PerF*cked - Part 3 of 3:

Updated: Sep 4, 2021

Anything I Can Do, I Can Do Better - Perfectionism’s Profile


Like me, how many of you, instead of thriving or optimally living life, have traditionally accepted merely functioning while being guided by external influences and harassed by your twisted beliefs? Is the terror of failure the reason you deny yourself the gift of just trying something regardless of the outcome?


Do you do this because it temporarily appears to keep the peace, because it appears more safe, because you are overwhelmed or afraid that you will fail regardless? Or, maybe you instead have been perusing the steps to a more fulfilling, and less survival-based life (with varying degrees of success, setbacks and shifts). The irony is that the self-improvement route is also lush territory for Perfectionism to take root and thrive. A state of just functioning, to a perfectionist, is a state of begrudging acceptance of on-going entrapment in a cycle of Not Quite. It may be uncomfortable or even tortuous, but Not Quite uncomfortable or tortuous enough to encourage change. Progressing from a cycle of familiar discomfort may never occur for those content on some level with mere functionality.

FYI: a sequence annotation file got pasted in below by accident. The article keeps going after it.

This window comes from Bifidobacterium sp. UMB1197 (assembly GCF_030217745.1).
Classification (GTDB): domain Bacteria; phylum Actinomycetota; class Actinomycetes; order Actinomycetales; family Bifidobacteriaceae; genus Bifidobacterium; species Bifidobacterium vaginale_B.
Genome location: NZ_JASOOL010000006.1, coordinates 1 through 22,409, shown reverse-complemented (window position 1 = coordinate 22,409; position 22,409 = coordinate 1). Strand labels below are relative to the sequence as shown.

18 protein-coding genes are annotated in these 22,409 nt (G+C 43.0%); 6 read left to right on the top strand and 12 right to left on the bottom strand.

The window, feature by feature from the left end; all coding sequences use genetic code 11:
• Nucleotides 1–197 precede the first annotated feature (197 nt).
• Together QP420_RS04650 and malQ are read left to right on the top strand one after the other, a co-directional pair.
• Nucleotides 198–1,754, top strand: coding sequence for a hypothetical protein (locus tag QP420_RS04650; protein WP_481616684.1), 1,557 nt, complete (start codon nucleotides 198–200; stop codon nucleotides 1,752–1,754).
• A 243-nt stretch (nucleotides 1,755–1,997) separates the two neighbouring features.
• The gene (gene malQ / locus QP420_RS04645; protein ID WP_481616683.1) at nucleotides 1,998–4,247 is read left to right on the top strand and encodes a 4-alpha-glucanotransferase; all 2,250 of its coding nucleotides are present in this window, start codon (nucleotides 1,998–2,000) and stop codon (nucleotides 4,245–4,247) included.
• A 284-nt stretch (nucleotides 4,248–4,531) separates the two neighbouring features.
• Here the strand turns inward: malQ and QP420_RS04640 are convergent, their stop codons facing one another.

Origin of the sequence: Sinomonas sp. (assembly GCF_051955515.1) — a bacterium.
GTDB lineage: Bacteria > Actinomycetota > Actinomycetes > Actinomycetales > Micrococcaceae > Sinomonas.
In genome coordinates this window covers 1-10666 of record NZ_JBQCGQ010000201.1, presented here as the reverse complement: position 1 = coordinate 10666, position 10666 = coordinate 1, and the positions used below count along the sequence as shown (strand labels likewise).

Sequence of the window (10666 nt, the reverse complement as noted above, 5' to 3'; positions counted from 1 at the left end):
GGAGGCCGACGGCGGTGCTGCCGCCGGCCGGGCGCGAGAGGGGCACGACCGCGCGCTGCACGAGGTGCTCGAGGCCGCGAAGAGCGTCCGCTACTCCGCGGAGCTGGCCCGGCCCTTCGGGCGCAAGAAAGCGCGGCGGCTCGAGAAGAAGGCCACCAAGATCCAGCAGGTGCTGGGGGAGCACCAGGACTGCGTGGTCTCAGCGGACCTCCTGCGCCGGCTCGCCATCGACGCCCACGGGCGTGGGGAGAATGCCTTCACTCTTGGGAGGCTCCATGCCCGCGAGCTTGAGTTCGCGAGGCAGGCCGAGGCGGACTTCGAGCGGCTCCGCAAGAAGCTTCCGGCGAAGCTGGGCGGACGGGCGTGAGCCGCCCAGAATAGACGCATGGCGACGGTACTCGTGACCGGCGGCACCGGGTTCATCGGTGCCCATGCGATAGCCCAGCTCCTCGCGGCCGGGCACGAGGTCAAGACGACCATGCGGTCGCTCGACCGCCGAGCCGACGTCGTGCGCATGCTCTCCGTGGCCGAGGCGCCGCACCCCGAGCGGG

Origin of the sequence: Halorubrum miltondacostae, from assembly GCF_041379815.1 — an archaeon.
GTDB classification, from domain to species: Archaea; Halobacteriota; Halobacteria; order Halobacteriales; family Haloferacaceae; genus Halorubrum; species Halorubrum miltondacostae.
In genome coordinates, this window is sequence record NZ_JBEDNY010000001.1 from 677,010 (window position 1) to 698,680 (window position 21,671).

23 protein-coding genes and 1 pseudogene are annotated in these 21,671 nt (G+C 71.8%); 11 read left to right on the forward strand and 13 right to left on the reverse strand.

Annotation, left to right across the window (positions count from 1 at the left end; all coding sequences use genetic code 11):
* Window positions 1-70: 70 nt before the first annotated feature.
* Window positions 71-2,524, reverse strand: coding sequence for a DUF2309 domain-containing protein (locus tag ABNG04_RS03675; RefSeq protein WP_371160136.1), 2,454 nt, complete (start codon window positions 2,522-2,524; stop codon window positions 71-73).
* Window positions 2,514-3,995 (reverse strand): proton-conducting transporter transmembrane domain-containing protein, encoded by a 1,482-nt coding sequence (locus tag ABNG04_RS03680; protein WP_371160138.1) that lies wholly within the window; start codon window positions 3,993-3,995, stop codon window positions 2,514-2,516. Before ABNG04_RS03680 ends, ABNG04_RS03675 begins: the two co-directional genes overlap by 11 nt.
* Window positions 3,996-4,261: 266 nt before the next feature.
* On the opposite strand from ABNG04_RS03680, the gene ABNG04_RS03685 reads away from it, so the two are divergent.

Much like one can be a functional addict (someone addicted but who still projects an outward appearance of normalcy)[1], so too can one be a functional or recovering perfectionist. A functional perfectionist can be with or without the awareness that their goals are in full, (or at least in part), unrealistic. They may know that their expectations are superhuman, yet may still feel compelled to don the tights and cape. With the desire to usher in change, a recovering perfectionist is one who moves from awareness to action by loosening the hold that their doubt, criticism and unrealistic standards maintain over them. The degree of functionality and recovery is a reflection of the degree by which we feel controlled by, or master of Not Quite and its resulting unrealistic goals. An excellent first step on a course of recovery is recognizing the many iterations of beastly perfectionism, and questioning their validity.


Oh Sh*t, How Do I know If I’m a Perfectionist? [2]


As I am a recovering Perfectionists, These Lists are Obviously Not Exhaustive.

What Perfectionism Sounds like (Thoughts & Beliefs) [3]


Maybe, you may have thought, believed , or heard yourself saying the following:


- I’m / my is Not Quite xyz

- If only I xyz then I could possibly achieve xyz ( which is actually a perfect state)

- Why didn’t I xyz

- Just a little more / I need to (should, must) be a little more (or less) xyz then I could xyz

- Wouldn’t it be better if xyz?

- Yes, compared to that group I am better, but not compared to those who matter (big fish little pond)

- Knowing that despite having excelled over your peers, that you are in another rank / class / and follow different rules